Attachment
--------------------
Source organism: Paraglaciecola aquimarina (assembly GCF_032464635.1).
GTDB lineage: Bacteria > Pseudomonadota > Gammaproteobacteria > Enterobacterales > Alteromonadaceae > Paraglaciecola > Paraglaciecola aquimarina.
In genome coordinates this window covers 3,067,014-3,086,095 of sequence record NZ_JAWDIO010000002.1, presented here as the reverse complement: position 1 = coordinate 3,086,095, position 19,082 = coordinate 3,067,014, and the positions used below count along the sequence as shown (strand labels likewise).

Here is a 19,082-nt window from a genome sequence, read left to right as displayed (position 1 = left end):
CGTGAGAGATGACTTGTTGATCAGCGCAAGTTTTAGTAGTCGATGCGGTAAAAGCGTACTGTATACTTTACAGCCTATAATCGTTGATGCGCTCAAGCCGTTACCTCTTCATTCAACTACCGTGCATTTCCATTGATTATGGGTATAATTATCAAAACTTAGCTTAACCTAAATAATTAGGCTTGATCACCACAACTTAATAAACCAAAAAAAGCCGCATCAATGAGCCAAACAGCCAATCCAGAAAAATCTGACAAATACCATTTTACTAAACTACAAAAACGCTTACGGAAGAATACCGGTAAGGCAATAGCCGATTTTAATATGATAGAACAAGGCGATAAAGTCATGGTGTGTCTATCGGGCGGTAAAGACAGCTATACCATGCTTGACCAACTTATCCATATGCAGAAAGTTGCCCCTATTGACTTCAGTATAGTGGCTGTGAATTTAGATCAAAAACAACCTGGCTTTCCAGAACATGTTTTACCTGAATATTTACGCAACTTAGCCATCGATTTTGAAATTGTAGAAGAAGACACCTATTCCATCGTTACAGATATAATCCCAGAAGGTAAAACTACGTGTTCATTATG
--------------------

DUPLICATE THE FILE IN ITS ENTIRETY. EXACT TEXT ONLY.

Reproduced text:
Source organism: Paraglaciecola aquimarina (assembly GCF_032464635.1).
GTDB lineage: Bacteria > Pseudomonadota > Gammaproteobacteria > Enterobacterales > Alteromonadaceae > Paraglaciecola > Paraglaciecola aquimarina.
In genome coordinates this window covers 3,067,014-3,086,095 of sequence record NZ_JAWDIO010000002.1, presented here as the reverse complement: position 1 = coordinate 3,086,095, position 19,082 = coordinate 3,067,014, and the positions used below count along the sequence as shown (strand labels likewise).

Here is a 19,082-nt window from a genome sequence, read left to right as displayed (position 1 = left end):
CGTGAGAGATGACTTGTTGATCAGCGCAAGTTTTAGTAGTCGATGCGGTAAAAGCGTACTGTATACTTTACAGCCTATAATCGTTGATGCGCTCAAGCCGTTACCTCTTCATTCAACTACCGTGCATTTCCATTGATTATGGGTATAATTATCAAAACTTAGCTTAACCTAAATAATTAGGCTTGATCACCACAACTTAATAAACCAAAAAAAGCCGCATCAATGAGCCAAACAGCCAATCCAGAAAAATCTGACAAATACCATTTTACTAAACTACAAAAACGCTTACGGAAGAATACCGGTAAGGCAATAGCCGATTTTAATATGATAGAACAAGGCGATAAAGTCATGGTGTGTCTATCGGGCGGTAAAGACAGCTATACCATGCTTGACCAACTTATCCATATGCAGAAAGTTGCCCCTATTGACTTCAGTATAGTGGCTGTGAATTTAGATCAAAAACAACCTGGCTTTCCAGAACATGTTTTACCTGAATATTTACGCAACTTAGCCATCGATTTTGAAATTGTAGAAGAAGACACCTATTCCATCGTTACAGATATAATCCCAGAAGGTAAAACTACGTGTTCATTATG